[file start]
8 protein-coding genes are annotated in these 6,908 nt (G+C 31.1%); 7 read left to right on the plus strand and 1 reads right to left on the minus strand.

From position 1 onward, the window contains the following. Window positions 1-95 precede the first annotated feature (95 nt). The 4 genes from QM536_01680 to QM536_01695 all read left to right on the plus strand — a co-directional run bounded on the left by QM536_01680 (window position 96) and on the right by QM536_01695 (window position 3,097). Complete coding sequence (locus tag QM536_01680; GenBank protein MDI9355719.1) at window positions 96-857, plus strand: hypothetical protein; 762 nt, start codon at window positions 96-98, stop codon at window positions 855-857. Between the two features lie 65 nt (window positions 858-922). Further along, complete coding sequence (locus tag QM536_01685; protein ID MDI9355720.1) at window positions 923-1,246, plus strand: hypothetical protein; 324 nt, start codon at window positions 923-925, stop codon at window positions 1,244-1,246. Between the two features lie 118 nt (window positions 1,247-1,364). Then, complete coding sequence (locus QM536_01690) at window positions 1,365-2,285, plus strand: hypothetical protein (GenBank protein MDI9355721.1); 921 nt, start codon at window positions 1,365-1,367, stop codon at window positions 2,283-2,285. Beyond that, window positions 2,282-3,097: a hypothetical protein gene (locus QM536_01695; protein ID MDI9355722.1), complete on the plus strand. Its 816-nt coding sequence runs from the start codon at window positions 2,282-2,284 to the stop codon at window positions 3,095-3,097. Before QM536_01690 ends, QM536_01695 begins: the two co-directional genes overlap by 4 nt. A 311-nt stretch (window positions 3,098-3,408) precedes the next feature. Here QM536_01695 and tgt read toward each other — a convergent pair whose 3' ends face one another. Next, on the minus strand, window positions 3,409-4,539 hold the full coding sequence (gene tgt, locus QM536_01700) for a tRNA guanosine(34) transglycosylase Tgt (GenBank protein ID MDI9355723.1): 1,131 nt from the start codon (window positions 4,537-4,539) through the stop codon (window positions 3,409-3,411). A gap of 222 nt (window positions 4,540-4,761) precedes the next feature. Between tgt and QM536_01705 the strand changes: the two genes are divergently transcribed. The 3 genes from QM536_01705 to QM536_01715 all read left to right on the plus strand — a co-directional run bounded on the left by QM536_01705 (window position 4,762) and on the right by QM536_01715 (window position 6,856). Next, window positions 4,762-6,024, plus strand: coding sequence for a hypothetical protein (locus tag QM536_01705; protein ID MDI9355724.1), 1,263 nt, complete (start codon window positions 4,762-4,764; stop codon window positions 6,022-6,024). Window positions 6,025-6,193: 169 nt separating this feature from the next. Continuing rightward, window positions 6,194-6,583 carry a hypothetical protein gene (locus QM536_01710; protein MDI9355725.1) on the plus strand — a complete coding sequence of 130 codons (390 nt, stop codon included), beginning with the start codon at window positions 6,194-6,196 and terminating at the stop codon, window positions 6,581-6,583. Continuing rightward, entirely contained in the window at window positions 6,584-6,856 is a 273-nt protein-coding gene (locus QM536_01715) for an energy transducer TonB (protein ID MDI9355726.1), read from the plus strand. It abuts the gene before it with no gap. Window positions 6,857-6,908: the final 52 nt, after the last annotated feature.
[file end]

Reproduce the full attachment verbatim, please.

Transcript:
8 protein-coding genes are annotated in these 6,908 nt (G+C 31.1%); 7 read left to right on the plus strand and 1 reads right to left on the minus strand.

From position 1 onward, the window contains the following. Window positions 1-95 precede the first annotated feature (95 nt). The 4 genes from QM536_01680 to QM536_01695 all read left to right on the plus strand — a co-directional run bounded on the left by QM536_01680 (window position 96) and on the right by QM536_01695 (window position 3,097). Complete coding sequence (locus tag QM536_01680; GenBank protein MDI9355719.1) at window positions 96-857, plus strand: hypothetical protein; 762 nt, start codon at window positions 96-98, stop codon at window positions 855-857. Between the two features lie 65 nt (window positions 858-922). Further along, complete coding sequence (locus tag QM536_01685; protein ID MDI9355720.1) at window positions 923-1,246, plus strand: hypothetical protein; 324 nt, start codon at window positions 923-925, stop codon at window positions 1,244-1,246. Between the two features lie 118 nt (window positions 1,247-1,364). Then, complete coding sequence (locus QM536_01690) at window positions 1,365-2,285, plus strand: hypothetical protein (GenBank protein MDI9355721.1); 921 nt, start codon at window positions 1,365-1,367, stop codon at window positions 2,283-2,285. Beyond that, window positions 2,282-3,097: a hypothetical protein gene (locus QM536_01695; protein ID MDI9355722.1), complete on the plus strand. Its 816-nt coding sequence runs from the start codon at window positions 2,282-2,284 to the stop codon at window positions 3,095-3,097. Before QM536_01690 ends, QM536_01695 begins: the two co-directional genes overlap by 4 nt. A 311-nt stretch (window positions 3,098-3,408) precedes the next feature. Here QM536_01695 and tgt read toward each other — a convergent pair whose 3' ends face one another. Next, on the minus strand, window positions 3,409-4,539 hold the full coding sequence (gene tgt, locus QM536_01700) for a tRNA guanosine(34) transglycosylase Tgt (GenBank protein ID MDI9355723.1): 1,131 nt from the start codon (window positions 4,537-4,539) through the stop codon (window positions 3,409-3,411). A gap of 222 nt (window positions 4,540-4,761) precedes the next feature. Between tgt and QM536_01705 the strand changes: the two genes are divergently transcribed. The 3 genes from QM536_01705 to QM536_01715 all read left to right on the plus strand — a co-directional run bounded on the left by QM536_01705 (window position 4,762) and on the right by QM536_01715 (window position 6,856). Next, window positions 4,762-6,024, plus strand: coding sequence for a hypothetical protein (locus tag QM536_01705; protein ID MDI9355724.1), 1,263 nt, complete (start codon window positions 4,762-4,764; stop codon window positions 6,022-6,024). Window positions 6,025-6,193: 169 nt separating this feature from the next. Continuing rightward, window positions 6,194-6,583 carry a hypothetical protein gene (locus QM536_01710; protein MDI9355725.1) on the plus strand — a complete coding sequence of 130 codons (390 nt, stop codon included), beginning with the start codon at window positions 6,194-6,196 and terminating at the stop codon, window positions 6,581-6,583. Continuing rightward, entirely contained in the window at window positions 6,584-6,856 is a 273-nt protein-coding gene (locus QM536_01715) for an energy transducer TonB (protein ID MDI9355726.1), read from the plus strand. It abuts the gene before it with no gap. Window positions 6,857-6,908: the final 52 nt, after the last annotated feature.